I am way on the just-do-whatever-I-enjoy side of the spectrum. Sometimes I am surprised at how many people seem to agree with some of the things portrayed in my comics. As an example, take this comic:
The idea illustrated in that comic had been floating around in my head for years. However, every time I tried to explain that perspective to my friends, they always looked at me as if I was a ker-azy sweaty-toothed madman so I just assumed that it wasn't a popular point of view. But after posting that, I received a flood of comments from people all over the known universe telling me how they always had similar thoughts but had never seen it quite illustrated that way. Moral of the story: if you do comics that you yourself would enjoy, there will undoubtedly be large segments of the population for whom your comics will strike a chord.
That being said, I also believe that it's important to use a measure of common sense when making comics. Every person lives in their own unique world and one can never truly comprehend the deepest most profound thoughts of another human being. I imagine that if you were to simply spew out comics as an unfiltered spontaneous outpouring of your innermost thoughts, very few people would find it comprehensible (and only James Joyce can get away with doing that - that boy be crazy).
My answer is that I have to adapt unless I'm doing situational humor. The comics I'm mildly amused by seem to get the most traffic and any strip I find to be hilarious is guaranteed to flop. I burn a lot of calories imagining things from other people's perspective.
Speaking of writing for yourself... If I learn to read scientific formula, will I discover a new layer of humor in all of those comics with the "scribbly" lines in them?
More often than not, the "scribbly" lines do hide some meaning related to the comic.
How long does it take you to draw a complex comic like "Hello" #306 compared to a shorter one like "The Flash" #320?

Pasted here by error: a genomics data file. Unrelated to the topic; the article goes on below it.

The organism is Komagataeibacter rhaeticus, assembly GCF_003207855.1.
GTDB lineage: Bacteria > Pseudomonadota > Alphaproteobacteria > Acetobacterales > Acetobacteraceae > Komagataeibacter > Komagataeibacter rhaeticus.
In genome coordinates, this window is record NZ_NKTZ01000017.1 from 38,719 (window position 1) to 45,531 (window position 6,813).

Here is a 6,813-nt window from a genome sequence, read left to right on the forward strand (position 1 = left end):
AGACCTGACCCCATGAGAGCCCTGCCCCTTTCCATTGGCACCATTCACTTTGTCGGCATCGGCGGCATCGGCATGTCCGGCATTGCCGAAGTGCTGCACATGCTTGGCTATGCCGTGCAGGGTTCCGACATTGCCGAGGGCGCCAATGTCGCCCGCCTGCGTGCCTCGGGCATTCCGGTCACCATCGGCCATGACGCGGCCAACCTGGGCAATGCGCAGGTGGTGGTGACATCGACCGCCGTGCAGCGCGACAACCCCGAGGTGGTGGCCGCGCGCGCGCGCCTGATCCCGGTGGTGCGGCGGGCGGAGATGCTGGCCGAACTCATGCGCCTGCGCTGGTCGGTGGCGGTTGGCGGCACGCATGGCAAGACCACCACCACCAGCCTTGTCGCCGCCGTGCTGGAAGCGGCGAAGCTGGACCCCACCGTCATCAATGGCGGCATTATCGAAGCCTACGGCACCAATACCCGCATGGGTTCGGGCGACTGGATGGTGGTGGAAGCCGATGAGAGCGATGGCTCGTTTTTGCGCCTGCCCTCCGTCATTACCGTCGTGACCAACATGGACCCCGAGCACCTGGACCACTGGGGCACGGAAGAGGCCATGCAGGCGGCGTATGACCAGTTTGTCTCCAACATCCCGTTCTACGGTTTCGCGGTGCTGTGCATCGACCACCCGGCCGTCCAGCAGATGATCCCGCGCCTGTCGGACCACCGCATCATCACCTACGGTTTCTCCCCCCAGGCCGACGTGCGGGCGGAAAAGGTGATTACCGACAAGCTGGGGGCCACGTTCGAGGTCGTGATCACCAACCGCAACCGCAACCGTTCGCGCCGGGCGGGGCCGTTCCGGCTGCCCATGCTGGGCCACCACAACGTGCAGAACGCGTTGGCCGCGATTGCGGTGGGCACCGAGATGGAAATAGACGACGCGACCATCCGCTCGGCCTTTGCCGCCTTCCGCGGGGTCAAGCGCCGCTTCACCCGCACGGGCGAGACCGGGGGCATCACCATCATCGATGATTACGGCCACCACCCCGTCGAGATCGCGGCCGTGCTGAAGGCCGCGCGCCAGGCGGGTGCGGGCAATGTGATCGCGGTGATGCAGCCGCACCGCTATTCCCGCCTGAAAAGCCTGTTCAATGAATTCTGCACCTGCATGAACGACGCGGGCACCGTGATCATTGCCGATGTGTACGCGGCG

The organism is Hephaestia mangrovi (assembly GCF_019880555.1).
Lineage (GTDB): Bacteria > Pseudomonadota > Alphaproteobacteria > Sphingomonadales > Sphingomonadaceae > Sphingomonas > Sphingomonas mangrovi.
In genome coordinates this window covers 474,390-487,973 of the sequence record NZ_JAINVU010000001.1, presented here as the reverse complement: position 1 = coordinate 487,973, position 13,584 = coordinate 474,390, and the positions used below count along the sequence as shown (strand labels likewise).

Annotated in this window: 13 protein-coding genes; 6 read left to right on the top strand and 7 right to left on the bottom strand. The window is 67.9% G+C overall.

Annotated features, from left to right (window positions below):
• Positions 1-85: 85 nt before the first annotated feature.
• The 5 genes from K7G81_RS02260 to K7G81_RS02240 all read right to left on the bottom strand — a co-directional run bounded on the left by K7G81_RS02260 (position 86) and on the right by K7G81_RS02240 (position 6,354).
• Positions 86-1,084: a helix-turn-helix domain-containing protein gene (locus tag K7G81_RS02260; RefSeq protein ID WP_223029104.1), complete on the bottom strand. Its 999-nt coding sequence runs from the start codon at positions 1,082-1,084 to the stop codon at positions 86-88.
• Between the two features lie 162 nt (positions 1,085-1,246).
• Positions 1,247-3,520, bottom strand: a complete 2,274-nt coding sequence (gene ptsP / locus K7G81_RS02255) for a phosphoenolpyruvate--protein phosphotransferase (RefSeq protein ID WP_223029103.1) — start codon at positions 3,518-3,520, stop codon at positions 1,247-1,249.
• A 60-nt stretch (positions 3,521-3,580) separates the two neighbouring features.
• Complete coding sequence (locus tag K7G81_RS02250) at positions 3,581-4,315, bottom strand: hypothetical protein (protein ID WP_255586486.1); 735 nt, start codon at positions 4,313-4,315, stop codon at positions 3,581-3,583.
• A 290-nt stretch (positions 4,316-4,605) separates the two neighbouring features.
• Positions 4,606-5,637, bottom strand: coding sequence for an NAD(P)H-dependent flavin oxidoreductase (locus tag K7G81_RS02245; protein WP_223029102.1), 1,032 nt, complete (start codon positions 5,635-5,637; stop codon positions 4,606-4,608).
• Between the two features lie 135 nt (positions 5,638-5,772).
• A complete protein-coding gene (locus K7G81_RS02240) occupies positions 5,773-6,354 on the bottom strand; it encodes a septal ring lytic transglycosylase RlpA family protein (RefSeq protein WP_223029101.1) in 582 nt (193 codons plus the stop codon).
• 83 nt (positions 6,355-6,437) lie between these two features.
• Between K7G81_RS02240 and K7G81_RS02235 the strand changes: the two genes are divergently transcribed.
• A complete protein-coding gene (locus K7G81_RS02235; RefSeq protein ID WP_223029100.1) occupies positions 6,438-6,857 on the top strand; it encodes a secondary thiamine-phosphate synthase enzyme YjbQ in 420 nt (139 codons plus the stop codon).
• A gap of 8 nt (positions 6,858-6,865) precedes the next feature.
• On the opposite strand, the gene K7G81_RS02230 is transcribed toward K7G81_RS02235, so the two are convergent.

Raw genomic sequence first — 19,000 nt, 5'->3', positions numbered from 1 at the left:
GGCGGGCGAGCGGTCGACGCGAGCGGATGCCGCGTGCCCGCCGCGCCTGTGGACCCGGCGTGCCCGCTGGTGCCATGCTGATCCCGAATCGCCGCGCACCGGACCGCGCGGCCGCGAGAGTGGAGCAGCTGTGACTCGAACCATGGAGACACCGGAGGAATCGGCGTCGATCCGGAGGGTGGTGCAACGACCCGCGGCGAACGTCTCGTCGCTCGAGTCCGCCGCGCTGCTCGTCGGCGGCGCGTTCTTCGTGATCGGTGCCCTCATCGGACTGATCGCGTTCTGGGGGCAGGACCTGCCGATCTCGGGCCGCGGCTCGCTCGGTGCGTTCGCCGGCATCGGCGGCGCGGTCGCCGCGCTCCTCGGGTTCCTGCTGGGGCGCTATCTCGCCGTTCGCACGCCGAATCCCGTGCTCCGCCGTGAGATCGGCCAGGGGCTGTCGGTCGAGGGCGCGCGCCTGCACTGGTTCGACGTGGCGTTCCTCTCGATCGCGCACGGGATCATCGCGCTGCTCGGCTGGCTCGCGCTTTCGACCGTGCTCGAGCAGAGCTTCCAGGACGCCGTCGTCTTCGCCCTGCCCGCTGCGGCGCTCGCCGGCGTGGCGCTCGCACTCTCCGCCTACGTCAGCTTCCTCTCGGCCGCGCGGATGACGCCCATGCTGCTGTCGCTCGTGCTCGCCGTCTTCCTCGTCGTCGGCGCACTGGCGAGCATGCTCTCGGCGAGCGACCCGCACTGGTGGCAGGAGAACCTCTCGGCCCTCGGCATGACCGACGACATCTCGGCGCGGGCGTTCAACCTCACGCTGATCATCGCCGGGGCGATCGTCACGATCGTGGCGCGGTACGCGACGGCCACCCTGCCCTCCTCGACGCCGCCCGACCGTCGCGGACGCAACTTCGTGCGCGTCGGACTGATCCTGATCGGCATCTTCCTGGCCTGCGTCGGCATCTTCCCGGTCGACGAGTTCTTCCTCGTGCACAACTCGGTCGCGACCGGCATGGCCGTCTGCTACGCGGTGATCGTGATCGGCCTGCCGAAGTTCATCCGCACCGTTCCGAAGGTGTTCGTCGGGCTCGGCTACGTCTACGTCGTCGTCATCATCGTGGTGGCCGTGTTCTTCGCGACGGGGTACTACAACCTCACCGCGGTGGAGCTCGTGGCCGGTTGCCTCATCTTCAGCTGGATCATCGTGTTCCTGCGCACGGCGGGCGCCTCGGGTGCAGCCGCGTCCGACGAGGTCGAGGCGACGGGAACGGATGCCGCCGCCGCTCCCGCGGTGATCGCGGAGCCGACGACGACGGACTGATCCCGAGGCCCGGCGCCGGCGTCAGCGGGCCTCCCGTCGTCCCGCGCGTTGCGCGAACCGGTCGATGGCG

My shortest comics can be cranked out in about 15-30 minutes. The "Hello" comic required a bit of effort. I worked on that badboy piecemeal for about two weeks but the bulk of it was done over an insane two-day drawing session extravaganza totaling about 20 hours. I actually wanted to include a lot more detail but by the time I got down to the cell phone part, I was all like, "Fuck that shit!"
Which active comic strips (besides mine, of course) do you read most often?
The list of comics I read regularly (besides yours, of course) is fairly long, but here's a few (in no particular order): Brown Sharpie (currently on hiatus but rumored to return soon), xkcd (obviously), exocomics (Li is awesome), Cyanide & Happiness (those guys are insane), SMBC (seriously, does Zach ever sleep, EVER?), Spiked Math (to get your math geek on), PHD Comics, Toothpaste For Dinner, ChannelATE, The Fart Party, ...
Do you ever read your old comics? If so, do you imagine ways you'd like to improve them, or things which you would have done differently?
If you read your old comics too much, I imagine that there would be a very real danger that you would get sick of yourself so I don't do it very often. However, on the rare occasions when I do read my archives, I often feel like I'm reading comics created by someone else. I often do imagine ways in which I could have done things differently but, more often than that, I think to myself, "WTF was I thinking when I posted that?"
What is the best snack food for programming? How about for making comics?
For programming? Couldn't tell ya. For comics? An intravenous coffee drip.
How 'bout you?
Cheetos and Fritos Corn Chips are some pretty good programming fuel. Although, they don't make Cheetos like they used to, and the cheese finger buildup tends to slow down typing efficiency. Tortillas and salsa is good. You can calibrate the salsa hotness to achieve the proper amount of hydration to survive those long hours in the code dungeon.
(good choice. I also learned that beer=bad for coding.)
Do you have any other creative projects planned?
Nothing in the works right now.
What are your future plans for Abstruse Goose?
Just a lil sumtin sumptin...
What do you think is interesting in science is at the moment?
Did they find that "God particle?"
There is very little that I don't find interesting in science these days. I really do think that we are living in exciting times in terms of discoveries being made at the edge of human knowledge (quantum gravity, neural correlates of consciousness, what is soy sauce really, etc). However, right now, I'm just having fun working my way to that edge where the big boys and girls play.
I'm not betting against the detection of the so-called "God particle" (*cringe* at that name) but your guess is probably as good as mine as to its existence.
©ALLOFTHEYEARS Steve Burke * home * rss